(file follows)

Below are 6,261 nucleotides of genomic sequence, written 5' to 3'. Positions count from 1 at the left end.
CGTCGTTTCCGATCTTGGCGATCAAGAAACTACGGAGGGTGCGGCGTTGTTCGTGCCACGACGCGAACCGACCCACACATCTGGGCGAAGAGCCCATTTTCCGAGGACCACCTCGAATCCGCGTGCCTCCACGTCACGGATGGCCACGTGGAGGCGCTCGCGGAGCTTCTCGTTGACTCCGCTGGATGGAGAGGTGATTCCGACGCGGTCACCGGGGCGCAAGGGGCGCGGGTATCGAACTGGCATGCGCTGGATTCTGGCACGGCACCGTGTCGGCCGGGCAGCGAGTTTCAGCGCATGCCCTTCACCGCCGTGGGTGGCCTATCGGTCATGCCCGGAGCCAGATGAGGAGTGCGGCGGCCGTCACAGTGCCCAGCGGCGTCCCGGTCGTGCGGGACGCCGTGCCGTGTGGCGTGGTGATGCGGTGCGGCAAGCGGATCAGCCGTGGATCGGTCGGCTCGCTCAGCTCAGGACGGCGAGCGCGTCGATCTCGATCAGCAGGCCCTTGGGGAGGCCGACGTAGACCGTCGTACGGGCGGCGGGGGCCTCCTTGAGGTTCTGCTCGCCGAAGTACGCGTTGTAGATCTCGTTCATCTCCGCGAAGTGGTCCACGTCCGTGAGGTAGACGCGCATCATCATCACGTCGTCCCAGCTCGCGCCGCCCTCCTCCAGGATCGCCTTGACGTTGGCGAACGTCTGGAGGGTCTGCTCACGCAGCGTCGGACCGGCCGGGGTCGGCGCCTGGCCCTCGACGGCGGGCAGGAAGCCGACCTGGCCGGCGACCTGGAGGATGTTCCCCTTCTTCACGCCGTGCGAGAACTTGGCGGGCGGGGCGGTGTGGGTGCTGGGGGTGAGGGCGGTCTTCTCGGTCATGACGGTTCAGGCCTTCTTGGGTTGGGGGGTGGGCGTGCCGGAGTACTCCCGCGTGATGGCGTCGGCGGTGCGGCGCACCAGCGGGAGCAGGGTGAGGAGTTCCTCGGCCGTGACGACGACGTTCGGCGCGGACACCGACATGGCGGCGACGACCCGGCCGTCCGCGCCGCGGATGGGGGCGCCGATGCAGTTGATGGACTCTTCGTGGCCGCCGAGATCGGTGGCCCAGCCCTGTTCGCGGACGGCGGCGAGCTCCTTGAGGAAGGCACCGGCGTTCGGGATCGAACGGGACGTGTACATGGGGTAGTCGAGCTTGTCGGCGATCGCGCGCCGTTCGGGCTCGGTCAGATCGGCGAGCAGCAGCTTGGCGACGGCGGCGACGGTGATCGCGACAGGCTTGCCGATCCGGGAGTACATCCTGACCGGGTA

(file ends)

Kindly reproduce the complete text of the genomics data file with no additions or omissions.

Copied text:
Below are 6,261 nucleotides of genomic sequence, written 5' to 3'. Positions count from 1 at the left end.
CGTCGTTTCCGATCTTGGCGATCAAGAAACTACGGAGGGTGCGGCGTTGTTCGTGCCACGACGCGAACCGACCCACACATCTGGGCGAAGAGCCCATTTTCCGAGGACCACCTCGAATCCGCGTGCCTCCACGTCACGGATGGCCACGTGGAGGCGCTCGCGGAGCTTCTCGTTGACTCCGCTGGATGGAGAGGTGATTCCGACGCGGTCACCGGGGCGCAAGGGGCGCGGGTATCGAACTGGCATGCGCTGGATTCTGGCACGGCACCGTGTCGGCCGGGCAGCGAGTTTCAGCGCATGCCCTTCACCGCCGTGGGTGGCCTATCGGTCATGCCCGGAGCCAGATGAGGAGTGCGGCGGCCGTCACAGTGCCCAGCGGCGTCCCGGTCGTGCGGGACGCCGTGCCGTGTGGCGTGGTGATGCGGTGCGGCAAGCGGATCAGCCGTGGATCGGTCGGCTCGCTCAGCTCAGGACGGCGAGCGCGTCGATCTCGATCAGCAGGCCCTTGGGGAGGCCGACGTAGACCGTCGTACGGGCGGCGGGGGCCTCCTTGAGGTTCTGCTCGCCGAAGTACGCGTTGTAGATCTCGTTCATCTCCGCGAAGTGGTCCACGTCCGTGAGGTAGACGCGCATCATCATCACGTCGTCCCAGCTCGCGCCGCCCTCCTCCAGGATCGCCTTGACGTTGGCGAACGTCTGGAGGGTCTGCTCACGCAGCGTCGGACCGGCCGGGGTCGGCGCCTGGCCCTCGACGGCGGGCAGGAAGCCGACCTGGCCGGCGACCTGGAGGATGTTCCCCTTCTTCACGCCGTGCGAGAACTTGGCGGGCGGGGCGGTGTGGGTGCTGGGGGTGAGGGCGGTCTTCTCGGTCATGACGGTTCAGGCCTTCTTGGGTTGGGGGGTGGGCGTGCCGGAGTACTCCCGCGTGATGGCGTCGGCGGTGCGGCGCACCAGCGGGAGCAGGGTGAGGAGTTCCTCGGCCGTGACGACGACGTTCGGCGCGGACACCGACATGGCGGCGACGACCCGGCCGTCCGCGCCGCGGATGGGGGCGCCGATGCAGTTGATGGACTCTTCGTGGCCGCCGAGATCGGTGGCCCAGCCCTGTTCGCGGACGGCGGCGAGCTCCTTGAGGAAGGCACCGGCGTTCGGGATCGAACGGGACGTGTACATGGGGTAGTCGAGCTTGTCGGCGATCGCGCGCCGTTCGGGCTCGGTCAGATCGGCGAGCAGCAGCTTGGCGACGGCGGCGACGGTGATCGCGACAGGCTTGCCGATCCGGGAGTACATCCTGACCGGGTA